Follow Thy Heart

Filed Under (Uncategorized) by Estee on 11-10-2009

I’m sure I’m not the only one on a weekend checking in with so many old friends on Facebook. And I’ve made new ones too through my work in autism and writing. And so I feel a bit of like a divorced cliche — I’m checking in with my past to re-discover who I am. Please don’t blame me — it’s kind of like my marathon running these days — no matter what we do when we get divorced, pretty much everything we do becomes a cliche. Heck, we just can’t help ourselves! I just prefer to go at it with a bit of humour, but also a positive outlook. There is a reason why we have to run marathons and cross new finish lines.

Don’t get me wrong, all this talk on grieving and looking back, you’d think I was still sad or something.  I’m not other than what’s beyond the usual healing process. I’m simply moving on, very philosophical and looking at where I’ve been and thinking of where I’m going, now, with my little guy.  These posts since I’ve archived the older Joy of Autism blog (see side margin) are much about growth and moving on. It’s why I’ll be starting a second blog in this site soon — so I can keep the focus on autism for those of you who just want to read about that, and then another blog which is just more of what I love to do, which is to write about pretty much everything.

Facebook has been a great tool for advancing The Autism Acceptance Project (I’m also working on changing this site), and keeping in touch. I’ve actually had a real-life, face-to-face conversation with some of my old friends who have reconnected with me through Facebook. Imagine that? Coming out from behind the screen!

As long as the tool enables communication but also connection beyond the screen, I like it, but I admit to “checking in” with people on Facebook and Twitter just to feel connected.  My blackberry just went down today, and I can imagine how many messages I am missing!! I’m not connected!  A girlfriend actually CALLED me yesterday (remember that old fashioned telephone thing?) instead of emailing me, ON PURPOSE. Some of us are recognizing that it’s pretty important to hear that other voice on the end of the line.  But for every complaint, there is a blessing. Mine is reconnecting with old friends where the phonebook became out-of-date and Canada411 couldn’t find them for their changed names.

One of my high school girlfriends sent me these today ON FACEBOOK…more photos of the Estee-gone-by… as Hodel from Fiddler on The Roof (might that have been a prediction of Catholic girl turning into stubborn Jewish girl?) and Ethel Tofflemeyer in The Music Man. These were classic high school days where I spent nearly all my days rehearsing and performing. It was my real passion back in the day and where the enduring friendships were made.  And I look at that really young girl and realize that she was whole back then and she didn’t know it. She knew what she wanted and she went for it, even though she thought she wanted more. Before boyfriends and husbands, she did what she really wanted to do.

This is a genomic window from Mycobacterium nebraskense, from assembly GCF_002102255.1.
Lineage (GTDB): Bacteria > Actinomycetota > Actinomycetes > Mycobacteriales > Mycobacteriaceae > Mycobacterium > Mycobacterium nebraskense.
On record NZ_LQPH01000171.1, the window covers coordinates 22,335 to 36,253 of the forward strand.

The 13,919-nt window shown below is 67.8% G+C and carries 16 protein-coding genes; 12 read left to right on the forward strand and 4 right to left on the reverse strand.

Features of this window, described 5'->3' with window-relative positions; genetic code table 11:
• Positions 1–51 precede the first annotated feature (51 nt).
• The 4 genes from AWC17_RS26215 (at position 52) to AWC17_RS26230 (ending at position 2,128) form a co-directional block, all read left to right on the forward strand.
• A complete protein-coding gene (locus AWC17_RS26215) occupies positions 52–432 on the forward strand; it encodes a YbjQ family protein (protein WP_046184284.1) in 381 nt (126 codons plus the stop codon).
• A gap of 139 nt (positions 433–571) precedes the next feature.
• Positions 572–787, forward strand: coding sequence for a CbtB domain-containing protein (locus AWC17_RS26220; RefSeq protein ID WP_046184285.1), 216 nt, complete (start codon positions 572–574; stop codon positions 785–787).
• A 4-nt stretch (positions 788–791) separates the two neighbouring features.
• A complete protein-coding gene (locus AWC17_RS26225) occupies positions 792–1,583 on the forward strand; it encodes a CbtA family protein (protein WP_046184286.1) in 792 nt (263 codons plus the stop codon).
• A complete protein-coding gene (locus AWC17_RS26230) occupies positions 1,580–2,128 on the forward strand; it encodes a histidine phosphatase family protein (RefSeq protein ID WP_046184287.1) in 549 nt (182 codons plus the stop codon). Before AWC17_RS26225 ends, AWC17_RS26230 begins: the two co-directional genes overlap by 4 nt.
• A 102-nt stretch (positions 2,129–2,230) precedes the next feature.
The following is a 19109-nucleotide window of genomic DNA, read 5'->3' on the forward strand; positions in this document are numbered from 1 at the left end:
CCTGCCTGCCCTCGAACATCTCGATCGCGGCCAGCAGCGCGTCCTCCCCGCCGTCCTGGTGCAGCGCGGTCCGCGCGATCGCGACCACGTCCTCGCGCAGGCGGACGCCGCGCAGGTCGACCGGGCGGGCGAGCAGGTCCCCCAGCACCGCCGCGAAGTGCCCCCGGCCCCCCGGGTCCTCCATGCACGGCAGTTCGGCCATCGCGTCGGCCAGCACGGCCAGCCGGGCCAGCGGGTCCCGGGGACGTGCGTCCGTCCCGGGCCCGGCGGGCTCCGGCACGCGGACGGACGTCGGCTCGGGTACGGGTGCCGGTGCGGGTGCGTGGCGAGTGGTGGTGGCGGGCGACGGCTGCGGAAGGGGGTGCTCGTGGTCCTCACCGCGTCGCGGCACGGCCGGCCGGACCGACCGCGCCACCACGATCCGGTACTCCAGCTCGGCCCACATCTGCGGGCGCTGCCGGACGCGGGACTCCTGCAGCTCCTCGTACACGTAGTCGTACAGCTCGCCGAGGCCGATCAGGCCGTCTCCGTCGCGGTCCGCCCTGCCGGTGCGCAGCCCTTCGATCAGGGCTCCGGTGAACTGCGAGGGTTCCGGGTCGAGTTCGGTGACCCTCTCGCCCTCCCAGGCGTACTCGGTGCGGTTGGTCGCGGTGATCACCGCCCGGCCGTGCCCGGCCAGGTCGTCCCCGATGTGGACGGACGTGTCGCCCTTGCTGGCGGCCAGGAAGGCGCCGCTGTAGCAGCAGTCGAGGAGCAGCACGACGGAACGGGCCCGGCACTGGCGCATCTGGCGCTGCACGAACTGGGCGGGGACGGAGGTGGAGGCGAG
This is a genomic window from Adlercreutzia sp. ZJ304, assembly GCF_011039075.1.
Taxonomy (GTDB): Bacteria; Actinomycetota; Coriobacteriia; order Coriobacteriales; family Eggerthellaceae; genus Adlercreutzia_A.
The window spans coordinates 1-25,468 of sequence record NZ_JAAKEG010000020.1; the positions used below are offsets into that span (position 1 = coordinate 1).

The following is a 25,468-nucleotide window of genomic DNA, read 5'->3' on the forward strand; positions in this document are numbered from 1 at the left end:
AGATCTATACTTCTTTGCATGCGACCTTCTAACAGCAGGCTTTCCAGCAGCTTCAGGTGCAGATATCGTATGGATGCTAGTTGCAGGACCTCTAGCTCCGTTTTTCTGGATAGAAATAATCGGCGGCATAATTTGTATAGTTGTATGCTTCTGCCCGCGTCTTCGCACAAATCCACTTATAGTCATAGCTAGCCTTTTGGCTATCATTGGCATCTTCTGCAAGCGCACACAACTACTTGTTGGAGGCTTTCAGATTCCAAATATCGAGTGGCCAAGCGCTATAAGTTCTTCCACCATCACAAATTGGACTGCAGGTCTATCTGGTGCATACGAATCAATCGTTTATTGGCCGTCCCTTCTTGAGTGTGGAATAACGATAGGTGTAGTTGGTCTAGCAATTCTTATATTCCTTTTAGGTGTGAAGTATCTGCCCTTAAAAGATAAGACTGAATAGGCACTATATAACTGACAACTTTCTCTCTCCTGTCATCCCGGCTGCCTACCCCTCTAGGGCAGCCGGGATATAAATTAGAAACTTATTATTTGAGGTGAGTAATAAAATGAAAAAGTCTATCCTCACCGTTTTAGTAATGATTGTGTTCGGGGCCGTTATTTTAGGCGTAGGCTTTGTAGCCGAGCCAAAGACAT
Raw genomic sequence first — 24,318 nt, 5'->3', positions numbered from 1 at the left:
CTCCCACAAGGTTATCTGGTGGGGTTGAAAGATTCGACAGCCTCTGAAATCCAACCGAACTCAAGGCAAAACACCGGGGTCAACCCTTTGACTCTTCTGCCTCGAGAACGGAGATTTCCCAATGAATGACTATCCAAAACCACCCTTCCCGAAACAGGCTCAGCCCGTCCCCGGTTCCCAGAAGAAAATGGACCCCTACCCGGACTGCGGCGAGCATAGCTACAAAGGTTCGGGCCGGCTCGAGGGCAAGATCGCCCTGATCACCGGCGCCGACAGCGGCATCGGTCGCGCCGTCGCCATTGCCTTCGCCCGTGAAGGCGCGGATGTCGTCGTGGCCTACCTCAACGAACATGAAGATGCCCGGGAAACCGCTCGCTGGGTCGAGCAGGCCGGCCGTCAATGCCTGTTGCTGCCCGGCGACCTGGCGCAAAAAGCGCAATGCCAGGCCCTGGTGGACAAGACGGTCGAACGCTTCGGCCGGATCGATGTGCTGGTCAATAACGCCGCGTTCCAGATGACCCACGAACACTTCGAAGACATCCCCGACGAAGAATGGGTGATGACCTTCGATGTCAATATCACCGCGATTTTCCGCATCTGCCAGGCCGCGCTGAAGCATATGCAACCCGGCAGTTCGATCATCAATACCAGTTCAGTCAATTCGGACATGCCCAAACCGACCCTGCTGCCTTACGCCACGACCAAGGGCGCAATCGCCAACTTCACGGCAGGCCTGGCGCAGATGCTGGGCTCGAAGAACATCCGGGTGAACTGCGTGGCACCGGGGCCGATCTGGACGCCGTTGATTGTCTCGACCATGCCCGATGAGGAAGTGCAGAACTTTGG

And today, it is the girl I admire the most and the fondest of all my memories, with the exception of Adam’s birth.  The girl who makes me remember what’s really important for her.  When I look at Adam, and even many adults, I also remember just how precious a young heart is. It also reminds me to encourage Adam to follow his own heart. There is a reason, I suppose, for having memories.

As Hodel in Fiddler on the Roof -- the train station scene where a stubborn daughter leaves her loving father to do what she has to do. She has to break with tradition!

As Hodel in Fiddler on the Roof -- the train station scene where a stubborn daughter leaves her loving father to do what she has to do. She has to break with tradition!

Lisa, my friend who sent me this ol' pics front and centre. I'm on left in The Music Man.

Lisa, my friend who sent me this ol' pics front and centre. I'm on left in The Music Man.



Michel, an old band-mate front and centre. I am in background on right.

Michel, an old band-mate front and centre. I am in background on right.

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About Me


ESTÉE KLAR

I’m a PhD candidate at York University, Critical Disability Studies, with a multi-disciplinary background in the arts as a curator and writer. I am the Founder of The Autism Acceptance Project (www.taaproject.com), and an enamoured mother of my only son who lives with the autism label. I like to write about our journey, critical issues regarding autism in the area of human rights, law, and social justice, as well as reflexive practices in (auto)ethnographic writing about autism.